For most of the season, Kansas State was on the outside track of the national championship hunt. They cruised to an 11-0 record, outscoring opponents by an average of 49-11 although facing a schedule that ranked in the middle of the NCAA's top division. In the Big 12 Championship, KSU lost a close battle to then 11-2 Texas A&M, 36-33. This was their lone blemish.
Wrongness of decision: 9 - There is no reason other than "we don't want a team from a small state" and that's just sad. Did anybody watch these guys? That offense put up a lot of points, even if they do play in the less-famous Manhattan.
Screwedness of the team: 10 - KSU is the highest-ranked team ever left out of the BCS at #3. You'd typically think that the highest-ranked team not in the title game would at least play in some other BCS bowl.

As a bonus, Kansas State finished the following season 10-1 with a loss to 11-1 conference champion Nebraska. Maybe to prove a point, they followed up that loss with a 66-0 win over Missouri to finish the season. They were ranked #6 in the BCS standings, but the at large bids went to #5 Tennessee and #8 Michigan - both of whom had two losses. That's cold.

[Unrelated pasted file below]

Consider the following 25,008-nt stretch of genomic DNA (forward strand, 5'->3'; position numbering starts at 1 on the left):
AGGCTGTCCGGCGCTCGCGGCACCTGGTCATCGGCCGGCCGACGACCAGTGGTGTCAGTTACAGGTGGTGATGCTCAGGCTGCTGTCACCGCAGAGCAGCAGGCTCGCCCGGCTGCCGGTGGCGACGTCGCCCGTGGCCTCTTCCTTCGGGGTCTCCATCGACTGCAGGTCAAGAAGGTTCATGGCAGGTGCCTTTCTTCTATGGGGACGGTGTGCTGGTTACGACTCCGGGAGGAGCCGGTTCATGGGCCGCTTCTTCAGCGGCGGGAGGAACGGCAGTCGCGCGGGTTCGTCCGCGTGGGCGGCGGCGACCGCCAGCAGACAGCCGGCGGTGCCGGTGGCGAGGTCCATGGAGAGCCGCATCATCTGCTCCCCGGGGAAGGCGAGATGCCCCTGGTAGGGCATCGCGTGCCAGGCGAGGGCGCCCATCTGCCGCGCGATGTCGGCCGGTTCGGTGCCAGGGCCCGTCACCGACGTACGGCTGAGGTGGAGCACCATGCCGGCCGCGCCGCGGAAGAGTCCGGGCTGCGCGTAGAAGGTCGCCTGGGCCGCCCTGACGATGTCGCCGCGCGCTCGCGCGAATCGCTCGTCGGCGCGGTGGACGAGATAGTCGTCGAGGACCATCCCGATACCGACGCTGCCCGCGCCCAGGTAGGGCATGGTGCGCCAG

10. 1998 Tulane
1999 Marshall
2004 Boise State
2004 Utah
2006 Boise State
2007 Hawaii

Of these, 04 Utah and 06 Boise were the only teams who faced a decent enough schedule to warrant inclusion in the BCS. Indeed, 07 Hawaii was a sham as 20 teams could have gone 12-0 against those opponents. But for Utah or Boise to have been included in the championship game while only facing a handful of decent teams (to say nothing of good teams) all season would have also been ridiculous.
Although, 04 Boise deserved it more than 04 Pitt, for sure ;-)

Be sure to keep checking for more hilarity and this site for more write-ups about the hilarity.